Controversial ‘Fracking’ Comes Under Increased Scrutiny in US

April 6, 2011 Updated: October 1, 2015
EnCana's hydraulic fracturing site at Two Island Lake in B.C., one of the largest and longest frack sites in the world. To frack all 14 wells, it is estimated that EnCana used 1.8 million cubic metres of water, 78,400 tonnes of sand, and up to 36,000 cubic metres of chemicals. (Photo courtesy of Wil Koop)
EnCana's hydraulic fracturing site at Two Island Lake in B.C., one of the largest and longest frack sites in the world. To frack all 14 wells, it is estimated that EnCana used 1.8 million cubic metres of water, 78,400 tonnes of sand, and up to 36,000 cubic metres of chemicals. (Photo courtesy of Wil Koop)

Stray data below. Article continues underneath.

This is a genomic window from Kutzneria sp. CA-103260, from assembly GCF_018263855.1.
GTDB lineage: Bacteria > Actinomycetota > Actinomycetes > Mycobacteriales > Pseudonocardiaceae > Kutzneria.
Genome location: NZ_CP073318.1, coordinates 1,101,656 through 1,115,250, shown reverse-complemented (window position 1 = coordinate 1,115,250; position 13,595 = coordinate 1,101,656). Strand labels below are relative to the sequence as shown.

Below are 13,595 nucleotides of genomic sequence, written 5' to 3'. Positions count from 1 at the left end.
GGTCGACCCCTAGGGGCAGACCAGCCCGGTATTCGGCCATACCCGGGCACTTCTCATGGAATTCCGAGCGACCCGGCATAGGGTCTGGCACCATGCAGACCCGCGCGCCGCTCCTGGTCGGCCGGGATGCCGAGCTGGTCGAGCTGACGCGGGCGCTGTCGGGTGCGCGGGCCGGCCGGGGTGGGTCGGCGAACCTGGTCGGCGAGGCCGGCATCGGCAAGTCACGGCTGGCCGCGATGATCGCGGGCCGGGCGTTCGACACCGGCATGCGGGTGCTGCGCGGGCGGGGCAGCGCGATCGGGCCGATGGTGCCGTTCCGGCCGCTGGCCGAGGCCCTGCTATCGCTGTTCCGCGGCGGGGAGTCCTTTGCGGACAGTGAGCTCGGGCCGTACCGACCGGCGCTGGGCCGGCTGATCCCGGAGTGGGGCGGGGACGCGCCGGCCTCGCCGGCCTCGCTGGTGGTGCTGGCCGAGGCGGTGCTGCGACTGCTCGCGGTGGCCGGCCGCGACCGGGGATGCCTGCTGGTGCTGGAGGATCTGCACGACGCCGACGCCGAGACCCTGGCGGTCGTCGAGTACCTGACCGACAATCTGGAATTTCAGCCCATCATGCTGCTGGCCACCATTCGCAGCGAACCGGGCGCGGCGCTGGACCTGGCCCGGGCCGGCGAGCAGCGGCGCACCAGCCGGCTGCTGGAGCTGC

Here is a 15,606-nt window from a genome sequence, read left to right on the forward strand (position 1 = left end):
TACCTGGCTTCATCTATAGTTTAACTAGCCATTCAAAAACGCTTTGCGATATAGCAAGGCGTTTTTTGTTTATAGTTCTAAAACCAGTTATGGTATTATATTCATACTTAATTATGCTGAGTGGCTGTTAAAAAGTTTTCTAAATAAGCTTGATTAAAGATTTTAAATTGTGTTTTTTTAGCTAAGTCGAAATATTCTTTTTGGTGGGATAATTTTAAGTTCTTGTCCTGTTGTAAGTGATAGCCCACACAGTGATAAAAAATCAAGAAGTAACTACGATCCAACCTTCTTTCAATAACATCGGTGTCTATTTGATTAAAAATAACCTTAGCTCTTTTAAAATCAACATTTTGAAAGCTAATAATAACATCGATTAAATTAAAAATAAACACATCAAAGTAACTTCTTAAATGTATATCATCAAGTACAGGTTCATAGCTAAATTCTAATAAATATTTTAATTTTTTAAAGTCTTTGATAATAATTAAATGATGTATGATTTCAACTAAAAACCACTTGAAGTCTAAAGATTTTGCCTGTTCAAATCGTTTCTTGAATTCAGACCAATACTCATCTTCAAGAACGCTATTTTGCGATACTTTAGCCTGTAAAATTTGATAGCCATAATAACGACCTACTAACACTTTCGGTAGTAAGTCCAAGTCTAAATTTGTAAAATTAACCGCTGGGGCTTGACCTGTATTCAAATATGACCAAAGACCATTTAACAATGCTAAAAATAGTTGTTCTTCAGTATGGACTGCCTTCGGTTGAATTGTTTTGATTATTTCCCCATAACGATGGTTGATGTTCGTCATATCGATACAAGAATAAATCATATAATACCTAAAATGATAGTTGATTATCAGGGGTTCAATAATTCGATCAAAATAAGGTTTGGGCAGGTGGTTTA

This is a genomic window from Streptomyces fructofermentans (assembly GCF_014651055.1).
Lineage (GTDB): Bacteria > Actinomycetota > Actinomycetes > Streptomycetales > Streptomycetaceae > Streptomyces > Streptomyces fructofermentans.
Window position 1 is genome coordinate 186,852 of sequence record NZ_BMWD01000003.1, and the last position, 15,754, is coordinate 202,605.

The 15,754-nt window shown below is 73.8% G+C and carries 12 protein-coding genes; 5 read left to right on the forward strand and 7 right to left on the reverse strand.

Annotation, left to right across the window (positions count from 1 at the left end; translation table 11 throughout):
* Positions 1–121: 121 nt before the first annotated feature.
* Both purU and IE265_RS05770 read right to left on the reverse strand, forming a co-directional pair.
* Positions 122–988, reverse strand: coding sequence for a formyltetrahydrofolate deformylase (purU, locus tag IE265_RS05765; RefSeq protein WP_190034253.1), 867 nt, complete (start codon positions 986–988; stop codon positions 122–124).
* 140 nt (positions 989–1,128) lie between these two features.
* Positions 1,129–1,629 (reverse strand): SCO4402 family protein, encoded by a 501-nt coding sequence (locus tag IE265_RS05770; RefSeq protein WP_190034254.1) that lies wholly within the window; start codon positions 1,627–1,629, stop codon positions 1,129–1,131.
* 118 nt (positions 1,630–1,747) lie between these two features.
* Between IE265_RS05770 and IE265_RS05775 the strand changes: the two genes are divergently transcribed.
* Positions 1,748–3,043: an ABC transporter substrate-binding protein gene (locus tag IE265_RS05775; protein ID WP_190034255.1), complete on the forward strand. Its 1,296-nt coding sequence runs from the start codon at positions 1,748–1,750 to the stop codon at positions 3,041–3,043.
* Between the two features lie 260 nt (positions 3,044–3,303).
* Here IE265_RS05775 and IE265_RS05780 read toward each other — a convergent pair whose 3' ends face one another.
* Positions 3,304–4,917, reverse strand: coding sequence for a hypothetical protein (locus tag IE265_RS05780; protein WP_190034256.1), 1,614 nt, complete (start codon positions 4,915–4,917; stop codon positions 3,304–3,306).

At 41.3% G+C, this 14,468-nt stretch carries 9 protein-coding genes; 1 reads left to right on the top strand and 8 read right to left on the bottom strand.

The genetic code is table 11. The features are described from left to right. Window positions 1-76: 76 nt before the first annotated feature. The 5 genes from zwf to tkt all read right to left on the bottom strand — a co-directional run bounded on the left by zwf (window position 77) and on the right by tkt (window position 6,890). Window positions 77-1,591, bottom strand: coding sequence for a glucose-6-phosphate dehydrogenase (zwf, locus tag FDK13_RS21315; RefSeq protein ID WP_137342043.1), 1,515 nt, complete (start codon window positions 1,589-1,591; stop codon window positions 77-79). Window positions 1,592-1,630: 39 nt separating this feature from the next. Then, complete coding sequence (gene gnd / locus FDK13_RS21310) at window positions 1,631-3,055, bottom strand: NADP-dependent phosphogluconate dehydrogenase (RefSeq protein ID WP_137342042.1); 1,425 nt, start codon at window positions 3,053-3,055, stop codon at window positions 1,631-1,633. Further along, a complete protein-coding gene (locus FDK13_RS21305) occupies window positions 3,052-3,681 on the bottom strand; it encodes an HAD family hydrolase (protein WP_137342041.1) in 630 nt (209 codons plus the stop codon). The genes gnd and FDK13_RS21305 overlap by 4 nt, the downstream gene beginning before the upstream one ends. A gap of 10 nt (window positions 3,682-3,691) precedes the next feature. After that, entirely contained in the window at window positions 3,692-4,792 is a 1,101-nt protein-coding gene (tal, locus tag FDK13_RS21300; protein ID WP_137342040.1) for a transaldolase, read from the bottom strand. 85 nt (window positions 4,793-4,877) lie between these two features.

With concerns mounting in North America and parts of Europe regarding the controversial use of hydraulic fracturing in natural gas extraction, a U.S. federal agency has announced a series of public forums to discuss the technique.

The US Bureau of Land Management said Monday it would hold the forums in late April to ensure that oil and gas development on federal lands is taking place in a responsible and environmentally sustainable manner.

This comes as several jurisdictions are rethinking the use of so-called fracking until more is known about its effect on the environment.

In March, Quebec put a stop to all fracking operations—which involve forcing copious amounts of water, sand, and chemicals at high pressure into shale gas deposits to fracture the rock and release the gas—until an environmental evaluation is completed.

Several U.S. jurisdictions and states have imposed moratoriums or outright bans on fracking until studies can be carried out on its environmental impact. France has also halted its use over concerns that not enough is known about the long-term effects of the extraction method on air and water supplies.